Dam-Sized Gap Plan

This week marks a full year Emily has been home from school. She was out sick the last few weeks before we completely shutdown in California on March 13, 2020. It feels like only yesterday and like forever ago at the same time. Adjusting to all of her services being stolen from her in one day is still a hard pill for our family to swallow. I know the struggle is real for everyone but I believe it has been a little harder for the disabled and the elderly. That is just a thought, but one I stand by.

It takes so many people to care for Emily and to meet her needs. She needs full care. Our family could never do it alone. Well, that is not true, because we did it for the first few months of quarantine. When a world pandemic forced it on us, her care became ours alone. As we were all adjusting to having 4 people in a 1,000 square foot house all trying to find a corner of quiet and good internet connection to work, Emily was just confused. She became agitated. She was angry. She got louder. Her anxiety began to increase. She could not and still does not understand. Her agitation and anxiety echoed off the walls. It was audible and palpable. Imagine waking up one day and everything you know is gone with no explanation: your job, your friends, your support system and you have no idea why.

Emily looking out the front door

We managed for about 12 weeks like this. All of us clinging to a life raft to keep our heads above water. Weather permitting, I would take Emily outside for walks. Some days my hips and foot pain kept our walks short. I would bring a small blanket to park my bottom on the wet grass at the park as everything was taped or fenced off because the park was “closed”. I brought a speaker to listen to music or play a podcast.

On one of our walks we listened to Brené Brown’s Unlocking Us podcast. It was about debunking the myth that relationships are 50/50. In it she discusses that her and her husband developed a habit of discussing how much they had to give on a percentage basis and included the kids as well. If the family had at least 100% between them, then they were good and if not, they had to figure out how to close the gap. After I listened, I knew our family needed a GAP Plan. I was also certain there was no way Todd, Justin and I could ever get to 100% without help. We were going to have to open our circle to bridge the dam-sized gap in our home.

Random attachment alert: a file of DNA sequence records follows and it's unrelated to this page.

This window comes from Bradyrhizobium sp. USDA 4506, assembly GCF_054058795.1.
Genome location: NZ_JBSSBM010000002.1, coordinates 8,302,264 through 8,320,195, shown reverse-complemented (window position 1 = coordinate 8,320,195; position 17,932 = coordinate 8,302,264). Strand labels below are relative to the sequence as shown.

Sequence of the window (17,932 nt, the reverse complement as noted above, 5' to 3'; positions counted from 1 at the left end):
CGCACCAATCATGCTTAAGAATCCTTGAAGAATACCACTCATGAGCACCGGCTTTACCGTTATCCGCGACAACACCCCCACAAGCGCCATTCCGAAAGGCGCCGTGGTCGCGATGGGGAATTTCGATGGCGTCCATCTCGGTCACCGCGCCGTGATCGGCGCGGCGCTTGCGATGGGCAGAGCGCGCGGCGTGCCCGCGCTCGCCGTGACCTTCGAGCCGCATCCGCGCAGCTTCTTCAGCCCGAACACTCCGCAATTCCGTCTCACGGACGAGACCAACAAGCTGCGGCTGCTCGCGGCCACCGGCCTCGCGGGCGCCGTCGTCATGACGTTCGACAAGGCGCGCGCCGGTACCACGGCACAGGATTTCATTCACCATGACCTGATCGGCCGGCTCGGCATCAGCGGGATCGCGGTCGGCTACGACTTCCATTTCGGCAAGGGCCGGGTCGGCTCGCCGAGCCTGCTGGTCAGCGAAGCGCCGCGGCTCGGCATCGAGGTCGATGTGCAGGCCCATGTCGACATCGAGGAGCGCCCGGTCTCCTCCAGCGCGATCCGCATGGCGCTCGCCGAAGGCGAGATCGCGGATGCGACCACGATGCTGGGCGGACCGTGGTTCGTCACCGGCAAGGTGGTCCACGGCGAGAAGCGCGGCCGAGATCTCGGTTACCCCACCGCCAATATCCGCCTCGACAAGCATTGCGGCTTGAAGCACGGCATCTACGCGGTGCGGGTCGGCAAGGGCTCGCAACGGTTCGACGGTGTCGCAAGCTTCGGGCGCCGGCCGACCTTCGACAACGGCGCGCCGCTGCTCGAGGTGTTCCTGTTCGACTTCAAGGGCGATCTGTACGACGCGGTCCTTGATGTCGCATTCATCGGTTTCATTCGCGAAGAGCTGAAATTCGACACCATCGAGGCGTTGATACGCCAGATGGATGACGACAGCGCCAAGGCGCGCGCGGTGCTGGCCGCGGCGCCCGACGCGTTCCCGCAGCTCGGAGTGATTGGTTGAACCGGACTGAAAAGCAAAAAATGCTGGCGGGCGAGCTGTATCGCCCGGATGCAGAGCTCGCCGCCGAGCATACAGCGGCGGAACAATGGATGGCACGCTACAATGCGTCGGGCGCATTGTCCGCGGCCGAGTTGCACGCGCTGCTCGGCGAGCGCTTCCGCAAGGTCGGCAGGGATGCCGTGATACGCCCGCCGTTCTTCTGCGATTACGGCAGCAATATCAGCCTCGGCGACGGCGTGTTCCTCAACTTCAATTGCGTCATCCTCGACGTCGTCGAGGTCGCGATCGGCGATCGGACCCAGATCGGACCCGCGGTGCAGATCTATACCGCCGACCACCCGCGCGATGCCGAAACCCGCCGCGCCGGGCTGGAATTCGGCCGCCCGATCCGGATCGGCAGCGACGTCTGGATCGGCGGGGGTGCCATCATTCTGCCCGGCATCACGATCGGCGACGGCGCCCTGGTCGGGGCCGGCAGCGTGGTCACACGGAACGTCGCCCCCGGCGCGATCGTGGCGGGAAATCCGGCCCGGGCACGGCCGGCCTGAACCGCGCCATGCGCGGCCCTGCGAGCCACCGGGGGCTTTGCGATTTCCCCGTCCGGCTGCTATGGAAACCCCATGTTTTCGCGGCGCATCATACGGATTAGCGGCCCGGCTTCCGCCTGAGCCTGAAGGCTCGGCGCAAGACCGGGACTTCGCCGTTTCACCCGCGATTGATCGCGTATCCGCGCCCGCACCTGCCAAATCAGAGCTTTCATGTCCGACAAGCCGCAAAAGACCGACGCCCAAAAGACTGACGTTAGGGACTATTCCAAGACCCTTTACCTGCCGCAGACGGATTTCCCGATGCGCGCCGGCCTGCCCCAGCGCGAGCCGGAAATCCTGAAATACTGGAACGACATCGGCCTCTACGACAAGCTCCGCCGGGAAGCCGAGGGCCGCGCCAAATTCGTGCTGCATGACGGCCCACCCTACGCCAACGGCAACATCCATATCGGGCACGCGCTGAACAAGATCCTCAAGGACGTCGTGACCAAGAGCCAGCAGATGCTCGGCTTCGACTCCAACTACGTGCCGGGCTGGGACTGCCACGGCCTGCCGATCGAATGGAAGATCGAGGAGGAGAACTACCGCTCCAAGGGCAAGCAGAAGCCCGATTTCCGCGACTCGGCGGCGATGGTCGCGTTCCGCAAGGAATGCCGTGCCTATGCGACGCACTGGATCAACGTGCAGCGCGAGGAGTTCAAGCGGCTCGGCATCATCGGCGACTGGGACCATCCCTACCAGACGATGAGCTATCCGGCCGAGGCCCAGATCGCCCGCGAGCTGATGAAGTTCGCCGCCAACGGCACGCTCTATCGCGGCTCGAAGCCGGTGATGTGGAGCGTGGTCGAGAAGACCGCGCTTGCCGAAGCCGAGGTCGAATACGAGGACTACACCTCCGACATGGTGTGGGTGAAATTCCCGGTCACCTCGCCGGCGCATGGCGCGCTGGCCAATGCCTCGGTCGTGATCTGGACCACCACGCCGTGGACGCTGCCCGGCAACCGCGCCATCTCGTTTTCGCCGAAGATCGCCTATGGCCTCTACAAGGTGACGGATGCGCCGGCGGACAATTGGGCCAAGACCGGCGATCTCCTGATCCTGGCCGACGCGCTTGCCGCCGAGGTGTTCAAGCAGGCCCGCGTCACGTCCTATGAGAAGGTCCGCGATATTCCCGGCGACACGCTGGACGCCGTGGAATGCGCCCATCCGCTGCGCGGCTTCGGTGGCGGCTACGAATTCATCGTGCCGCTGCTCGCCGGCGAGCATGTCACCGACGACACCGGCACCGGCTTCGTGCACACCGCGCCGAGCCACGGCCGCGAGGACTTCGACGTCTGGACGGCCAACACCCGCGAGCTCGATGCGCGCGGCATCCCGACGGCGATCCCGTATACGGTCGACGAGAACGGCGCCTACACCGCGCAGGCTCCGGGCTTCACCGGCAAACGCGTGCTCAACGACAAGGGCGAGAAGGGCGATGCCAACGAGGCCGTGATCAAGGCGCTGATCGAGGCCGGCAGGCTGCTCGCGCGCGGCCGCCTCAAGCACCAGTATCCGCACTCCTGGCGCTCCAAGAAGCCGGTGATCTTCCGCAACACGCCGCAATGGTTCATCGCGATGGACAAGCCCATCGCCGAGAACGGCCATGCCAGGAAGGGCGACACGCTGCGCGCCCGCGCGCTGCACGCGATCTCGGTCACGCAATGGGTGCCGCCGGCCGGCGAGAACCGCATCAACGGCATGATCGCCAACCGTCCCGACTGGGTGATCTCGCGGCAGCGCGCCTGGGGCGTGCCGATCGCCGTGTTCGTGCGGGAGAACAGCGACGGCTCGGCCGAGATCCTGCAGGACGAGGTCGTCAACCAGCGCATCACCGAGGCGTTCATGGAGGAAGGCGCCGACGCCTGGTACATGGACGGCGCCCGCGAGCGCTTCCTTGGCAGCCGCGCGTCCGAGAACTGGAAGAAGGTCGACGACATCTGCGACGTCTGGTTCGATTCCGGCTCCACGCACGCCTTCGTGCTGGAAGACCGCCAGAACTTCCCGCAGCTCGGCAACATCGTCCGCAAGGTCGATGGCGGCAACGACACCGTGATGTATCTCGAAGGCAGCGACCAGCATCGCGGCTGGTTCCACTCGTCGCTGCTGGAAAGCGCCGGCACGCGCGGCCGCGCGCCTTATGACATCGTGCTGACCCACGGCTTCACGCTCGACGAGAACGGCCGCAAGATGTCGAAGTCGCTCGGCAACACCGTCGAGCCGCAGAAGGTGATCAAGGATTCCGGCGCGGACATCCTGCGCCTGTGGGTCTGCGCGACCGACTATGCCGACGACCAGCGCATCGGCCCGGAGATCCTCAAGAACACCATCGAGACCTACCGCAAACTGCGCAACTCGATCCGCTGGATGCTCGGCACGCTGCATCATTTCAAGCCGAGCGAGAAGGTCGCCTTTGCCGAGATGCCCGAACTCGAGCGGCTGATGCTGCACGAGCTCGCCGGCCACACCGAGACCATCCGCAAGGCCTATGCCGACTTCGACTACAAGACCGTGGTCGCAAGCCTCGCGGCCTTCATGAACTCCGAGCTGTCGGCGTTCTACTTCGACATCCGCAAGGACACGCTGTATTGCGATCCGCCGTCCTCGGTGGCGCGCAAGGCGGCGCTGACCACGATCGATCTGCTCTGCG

Emily and Sommer

I remember bringing up the discussion with Todd. He was not thrilled at first. COVID-19 is real. It increased our risk and Emily’s risk of getting it. I told him we had to come up with a solution because our family could not continue living like this. There is balance between mental and physical health and while we were all physically healthy, I could see our mental health dipping, especially Emily’s. After some debate, he agreed. I reached out to someone who has cared for Emily in the past and only lived with one other person that worked from home. Her job had been shut down since March and the risk was low to invite her into our home. She agreed to care for Emily a few days a week during peek hours when my job needed me to be available. Emily was happier getting out of the house for walks and to see a new face. I had a few hours to concentrate at work. The help also gave my back, my hips, my feet and my mind a much needed break. There was really nowhere to go, but just having someone else around lifted Emily’s spirit. We have continued to open our circle a bit over time to meet our needs and to give Emily more sense of community and her normalcy.

Park benches finally opened in 2021

I cannot say that I have loved quarantine. Emily and I are a lot alike in that we both love social interaction. Zoom and the phone is okay, but just not the same as in person connection. Our family has rallied together over the past year. We have all taken turns doing the heavy lifting when another is busy or physically exhausted. We have done the best we can with the resources we have but I still believe Emily deserves and longs for more. I have said for years that it takes a village to care for Emily. The last year has spotlighted the truth in that statement.

One of The Short Family “Road Therapy” Drives

Published by bshort1968

I am a self-described caregiver. I love to help and care for others. I have learned the value of caring for myself as well. Now I want to live my life helping others learn to care for others and take care of themselves as well.

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